Tips to Get an A+ on Your CompTIA A+ Exam
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However, for those of you that have just worked your way into the IT field or are considering entering the IT field, you know that the A+ certification is the stepping stone to further success with certifications and success in the field.
For most of you this will be the first certification exam you will have to take and you're probably unsure about how you should study for it and what you'll need to know.
I was lucky enough to be working at a company that specializes in IT training so I was able to use our training materials and draw on the knowledge of the incredible staff at Train Signal to help me succeed when it came to obtaining my A+ IT Technician certification.
What I want to do today is detail my experience for you and provide you with techniques that helped me obtain my CompTIA A+ certification in hopes that you will be able to do the same.
How Did I Get Here?
If you read my bio on Train Signal Training you can see that I obtained a Computer Information Systems degree from a four year university. After college I had spent some time in and out of the IT field, most recently out of the IT field at an insurance company.
I started at Train Signal at the end of March 2008 and jumped back into the IT field after that two year layoff. I was a bit rusty when I returned to the IT field, as you can probably imagine, but I always made sure I maintained a certain level of interest in IT topics while I was working outside of the field. This allowed me to transition into my role here as a Technical Support Specialist fairly smoothly.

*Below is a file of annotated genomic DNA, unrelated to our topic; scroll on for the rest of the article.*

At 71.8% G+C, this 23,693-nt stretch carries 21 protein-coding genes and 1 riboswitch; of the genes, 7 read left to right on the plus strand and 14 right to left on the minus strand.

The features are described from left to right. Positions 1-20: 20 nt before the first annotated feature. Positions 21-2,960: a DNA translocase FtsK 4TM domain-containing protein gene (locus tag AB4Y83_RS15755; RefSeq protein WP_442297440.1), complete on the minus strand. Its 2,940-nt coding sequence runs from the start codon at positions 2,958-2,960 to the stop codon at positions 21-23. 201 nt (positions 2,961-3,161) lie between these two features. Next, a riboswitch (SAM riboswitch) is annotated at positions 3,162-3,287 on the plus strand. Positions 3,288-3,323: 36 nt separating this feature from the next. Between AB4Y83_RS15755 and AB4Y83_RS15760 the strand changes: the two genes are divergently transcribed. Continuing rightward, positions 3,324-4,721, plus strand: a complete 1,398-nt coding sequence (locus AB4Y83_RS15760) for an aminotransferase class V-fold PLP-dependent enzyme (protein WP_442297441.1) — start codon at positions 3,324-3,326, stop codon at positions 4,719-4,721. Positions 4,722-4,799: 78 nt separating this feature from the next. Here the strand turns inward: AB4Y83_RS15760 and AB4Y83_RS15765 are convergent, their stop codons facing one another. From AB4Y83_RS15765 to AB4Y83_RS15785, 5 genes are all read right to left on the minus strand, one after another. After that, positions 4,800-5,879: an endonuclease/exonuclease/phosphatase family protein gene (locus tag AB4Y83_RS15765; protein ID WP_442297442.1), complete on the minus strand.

The reason I'm sharing this with you is because I want you to know that you will be able to obtain your A+ certification, even if you've been out of the IT field for quite a while or are considering entering the field for the first time.
Potential A+ Exam Challenges
One of the biggest issues I dealt with was misplaced confidence. I actually failed the CompTIA A+ Essentials exam the first time I took it.
Now, this was the first certification exam I had ever taken, but that really didn't have much to do with why I didn't pass. I have been working with computers all of my life so I kind of felt like I could walk in and knock out this exam no problem.
The reality was that there is a lot more to this than knowing how to put together and work on a computer, and I had to find this out the hard way.
So, on test day I click "Start" on the screen and begin the exam. I'm feeling good until about the fourth question, which starts something like, "Which IRQ is used by ..." Hmmm, OK, well I'll just come back to that one.
Question 5: "Which type of computer memory modules have "X" number of pins?" Alright, I know what memory is. Hmmm, OK, so I've seen SIMM and DIMM; SIPP and DIPP just sound made up ... I'll just go on to the next question. I wish I knew I was going to have to dissect a memory stick before the exam.
Oh well, Question 6: "Which SCSI standard supports the longest maximum cable length?" OK, I wonder when I can reschedule this exam. I think you get the idea.